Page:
Today I found out I have a friend that was basically forgotten about by her adult children. No phonecall! No nothing! That makes me sad and mad that people can be so thoughtless and selfish regarding their parents at times. I encouraged my friend to not keep her feelings bottled up, but to express her feelings to her adult children and let them know how much they had hurt her. After all, she is 1600 miles away from her family and no one called her except her husband. What's up with that? Did they all have broken fingers and laryngitis?

Drumroll please...the biggest blessing-unblessing: the week's worth of leftovers I'll be eating!

Is it spring yet?


Somedays I have to remind myself that being alone is okay. Others days I know being alone is better than being with the wrong person...or the right person at the wrong time. Sometimes I feel compelled to say out loud that "finding home" or my center of gravity isn’t anything I can discover externally. This quest is all about me and no one else. I've had a void in my life for so long that I’ve come to accept it as being as much a part of me as are my long legs. Every now and then I throw myself into the abyss of relationship uncertainty and drama. Each time I explore it, what I find is the same old thing. That brick wall never gets easier to run into no matter how many times I do it. 

The inner peace and happiness I’m lacking is not in someone else nor is it somewhere else. I know that happiness lives within and radiates outward. The missing factors in my life are factors that left me at an very early age. The void I feel I often times think is simply the childhood I never had and will never have. How do I fill that void? I often wonder who I would have been if I had grown up in a family where love was not a painful thing or if I had never left home as a young teenager. Would I have perished or would I have survived? Could I have thrived? Would I have learned to stand and fight instead of running away? Would I have learned how to ride something out from beginning to end? Would I have ever known the taste of sweet success? And would I have learned how to love myself without this path I chose? Can anyone really answer those questions with absolute certainty? I certainly can't!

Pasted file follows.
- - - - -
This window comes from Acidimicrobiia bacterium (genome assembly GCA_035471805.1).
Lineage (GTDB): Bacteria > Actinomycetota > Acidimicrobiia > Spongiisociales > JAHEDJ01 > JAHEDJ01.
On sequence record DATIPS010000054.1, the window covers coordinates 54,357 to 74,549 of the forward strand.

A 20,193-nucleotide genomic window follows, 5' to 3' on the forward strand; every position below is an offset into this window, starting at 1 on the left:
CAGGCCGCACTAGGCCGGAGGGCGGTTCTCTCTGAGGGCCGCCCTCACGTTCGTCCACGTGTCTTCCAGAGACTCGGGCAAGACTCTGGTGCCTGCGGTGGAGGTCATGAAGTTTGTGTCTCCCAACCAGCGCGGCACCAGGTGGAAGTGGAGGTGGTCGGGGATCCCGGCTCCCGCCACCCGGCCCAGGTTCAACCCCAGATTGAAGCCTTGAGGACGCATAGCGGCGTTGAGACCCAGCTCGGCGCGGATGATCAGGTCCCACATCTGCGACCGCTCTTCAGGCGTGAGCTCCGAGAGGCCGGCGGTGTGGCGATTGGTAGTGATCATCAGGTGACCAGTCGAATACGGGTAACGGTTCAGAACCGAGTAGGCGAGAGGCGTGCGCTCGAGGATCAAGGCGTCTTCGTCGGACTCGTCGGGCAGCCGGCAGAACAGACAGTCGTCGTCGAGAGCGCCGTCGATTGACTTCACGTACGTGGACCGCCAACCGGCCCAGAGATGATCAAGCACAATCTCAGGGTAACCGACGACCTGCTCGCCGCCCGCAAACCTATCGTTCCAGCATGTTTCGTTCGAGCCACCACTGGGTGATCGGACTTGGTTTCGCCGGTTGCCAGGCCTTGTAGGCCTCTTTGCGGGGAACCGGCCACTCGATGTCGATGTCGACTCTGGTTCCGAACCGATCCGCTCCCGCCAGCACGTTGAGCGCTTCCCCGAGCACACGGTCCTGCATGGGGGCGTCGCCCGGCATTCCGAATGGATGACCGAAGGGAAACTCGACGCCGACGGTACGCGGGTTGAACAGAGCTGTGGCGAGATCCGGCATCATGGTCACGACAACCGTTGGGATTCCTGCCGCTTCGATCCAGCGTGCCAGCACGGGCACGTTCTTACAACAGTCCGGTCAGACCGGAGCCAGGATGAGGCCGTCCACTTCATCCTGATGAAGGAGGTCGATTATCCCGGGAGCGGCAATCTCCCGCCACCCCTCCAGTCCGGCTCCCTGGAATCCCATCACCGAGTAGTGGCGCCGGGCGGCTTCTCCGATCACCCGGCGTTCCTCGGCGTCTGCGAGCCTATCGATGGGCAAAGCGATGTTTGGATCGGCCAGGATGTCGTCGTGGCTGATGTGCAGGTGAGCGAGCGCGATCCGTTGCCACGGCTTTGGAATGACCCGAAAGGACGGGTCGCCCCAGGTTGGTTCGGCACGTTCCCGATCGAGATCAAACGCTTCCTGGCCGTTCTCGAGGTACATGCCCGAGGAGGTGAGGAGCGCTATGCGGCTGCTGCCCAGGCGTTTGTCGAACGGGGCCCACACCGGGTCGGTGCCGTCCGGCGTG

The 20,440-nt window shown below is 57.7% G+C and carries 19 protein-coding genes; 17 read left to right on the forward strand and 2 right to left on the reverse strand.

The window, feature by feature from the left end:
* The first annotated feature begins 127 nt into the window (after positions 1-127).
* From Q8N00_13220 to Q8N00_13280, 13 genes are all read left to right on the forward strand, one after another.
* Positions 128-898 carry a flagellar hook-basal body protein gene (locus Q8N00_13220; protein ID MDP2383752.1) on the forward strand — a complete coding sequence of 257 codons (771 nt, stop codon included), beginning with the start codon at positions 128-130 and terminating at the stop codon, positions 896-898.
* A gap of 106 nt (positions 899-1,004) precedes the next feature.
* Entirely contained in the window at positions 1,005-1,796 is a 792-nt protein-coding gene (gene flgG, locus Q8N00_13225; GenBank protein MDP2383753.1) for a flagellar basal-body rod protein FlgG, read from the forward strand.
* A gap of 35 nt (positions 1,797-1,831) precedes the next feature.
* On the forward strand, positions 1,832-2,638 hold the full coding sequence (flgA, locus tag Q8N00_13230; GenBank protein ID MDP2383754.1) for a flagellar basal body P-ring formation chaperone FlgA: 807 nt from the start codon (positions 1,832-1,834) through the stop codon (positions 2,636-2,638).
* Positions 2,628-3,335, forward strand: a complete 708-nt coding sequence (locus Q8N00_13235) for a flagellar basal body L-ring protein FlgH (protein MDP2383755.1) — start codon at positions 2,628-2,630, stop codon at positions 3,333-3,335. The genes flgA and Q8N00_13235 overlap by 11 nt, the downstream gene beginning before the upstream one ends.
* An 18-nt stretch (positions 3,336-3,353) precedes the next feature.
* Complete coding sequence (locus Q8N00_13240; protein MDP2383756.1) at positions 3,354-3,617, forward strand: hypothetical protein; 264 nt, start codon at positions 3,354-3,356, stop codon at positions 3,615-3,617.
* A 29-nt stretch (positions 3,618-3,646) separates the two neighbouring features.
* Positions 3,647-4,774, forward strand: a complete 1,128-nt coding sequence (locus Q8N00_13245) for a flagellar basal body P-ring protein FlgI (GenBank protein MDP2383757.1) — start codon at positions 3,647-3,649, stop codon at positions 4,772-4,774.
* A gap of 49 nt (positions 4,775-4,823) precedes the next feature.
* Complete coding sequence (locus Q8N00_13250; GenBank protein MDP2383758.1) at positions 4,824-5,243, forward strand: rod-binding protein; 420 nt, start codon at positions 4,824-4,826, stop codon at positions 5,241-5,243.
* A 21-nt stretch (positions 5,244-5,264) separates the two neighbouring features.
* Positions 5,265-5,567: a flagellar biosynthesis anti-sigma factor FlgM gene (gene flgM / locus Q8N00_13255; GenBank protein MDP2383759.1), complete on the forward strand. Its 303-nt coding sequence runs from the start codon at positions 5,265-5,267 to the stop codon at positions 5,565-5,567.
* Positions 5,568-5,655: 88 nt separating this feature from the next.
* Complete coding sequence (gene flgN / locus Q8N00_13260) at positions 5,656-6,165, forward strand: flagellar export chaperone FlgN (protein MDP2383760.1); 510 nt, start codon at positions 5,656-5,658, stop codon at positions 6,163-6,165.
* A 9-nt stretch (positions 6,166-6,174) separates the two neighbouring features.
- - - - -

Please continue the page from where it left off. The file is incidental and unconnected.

Sometimes nostalgia floods my thoughts along with thoughts of "what if". What if I just stopped running into that brick wall time after time? The last time I made that mistake was several years ago. I allowed myself to once again believe that loving someone could change my life. Silly me! I really did know better than that, but foolishly got caught up in flood of feel good moments. I let how I felt when I was with this person grow into believing that love conquers all obstacles. What I forgot was that unreciprocated love and one-sided relationships conquer nothing. From my track record, one could assume that I’m everything from a glutton for punishment to being just plain stupid where love is concerned. In reality, I’m neither. In reality, my interest in finding that special someone has waned drastically to being almost non-existent. Now finding home has become more of a quest for inner strength as I deal with my declining health.